On 28 March 2022, Food Standards Scotland (FSS) published a situation report which found that, since the COVID-19 pandemic, around one-third (34%) of parents in Scotland reported their own diet has become less healthy, with 17% describing that their child’s diet was also negatively affected. The findings also highlight further evidence linking the impact the pandemic has had on the nation’s health, especially those living in Scotland’s most deprived areas, with 70% of Scottish adults being overweight or obese.
The publication of the report comes as new Scottish Health Survey data revealed nearly 40% of people say their weight has increased since March 2020, with issues such as EU exit and climate change, as well as COVID-19, being linked to eating habits.
The report has revealed that 88% of adults in Scotland understand that an unhealthy diet can lead to poor health. From March 2020, with more time spent at home, snacking increased by over 30%. Trips to takeaways also doubled largely due to the restrictions on the out of home (OOH) market which includes restaurants, cafes and pubs. Additionally the report finds that discretionary products, such as cakes, biscuits, pastries, savoury snacks, sugary drinks and drinks containing alcohol, represent a high proportion of food purchased, particularly within households in the most deprived areas of Scotland.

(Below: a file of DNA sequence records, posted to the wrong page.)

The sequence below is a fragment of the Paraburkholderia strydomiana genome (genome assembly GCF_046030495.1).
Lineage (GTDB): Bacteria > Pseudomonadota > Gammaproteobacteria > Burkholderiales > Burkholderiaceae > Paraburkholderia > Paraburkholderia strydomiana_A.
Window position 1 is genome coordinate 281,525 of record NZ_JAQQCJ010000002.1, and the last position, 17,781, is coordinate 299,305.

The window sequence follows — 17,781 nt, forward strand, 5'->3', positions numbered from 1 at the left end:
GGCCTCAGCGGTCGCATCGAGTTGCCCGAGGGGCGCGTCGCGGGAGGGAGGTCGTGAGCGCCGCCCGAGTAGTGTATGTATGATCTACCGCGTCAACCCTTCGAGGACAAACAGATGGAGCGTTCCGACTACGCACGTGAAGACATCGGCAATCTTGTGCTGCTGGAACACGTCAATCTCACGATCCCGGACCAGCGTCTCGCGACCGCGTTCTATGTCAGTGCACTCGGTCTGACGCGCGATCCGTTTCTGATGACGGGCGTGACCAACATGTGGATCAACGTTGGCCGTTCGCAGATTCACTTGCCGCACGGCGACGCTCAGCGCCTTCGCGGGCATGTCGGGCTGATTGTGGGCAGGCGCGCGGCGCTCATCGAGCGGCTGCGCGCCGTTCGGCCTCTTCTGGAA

FSS’s findings echo those of Obesity Action Scotland, which also launched two publications on the state of the nation’s health, who report that people living with overweight and obesity were at greater risk of serious illness from COVID-19, alongside a heightened risk of other health conditions, such as diabetes and cancer
FSS recently launched their Eat Well, Your Way resource and campaign, aimed at encouraging people to make simple changes in helping improve their diet, by offering a variety of straightforward steps and useful advice, as well as helping those shopping on a tight budget, and consumers who are more sustainability conscious.
Source: FSS, 28 March 2022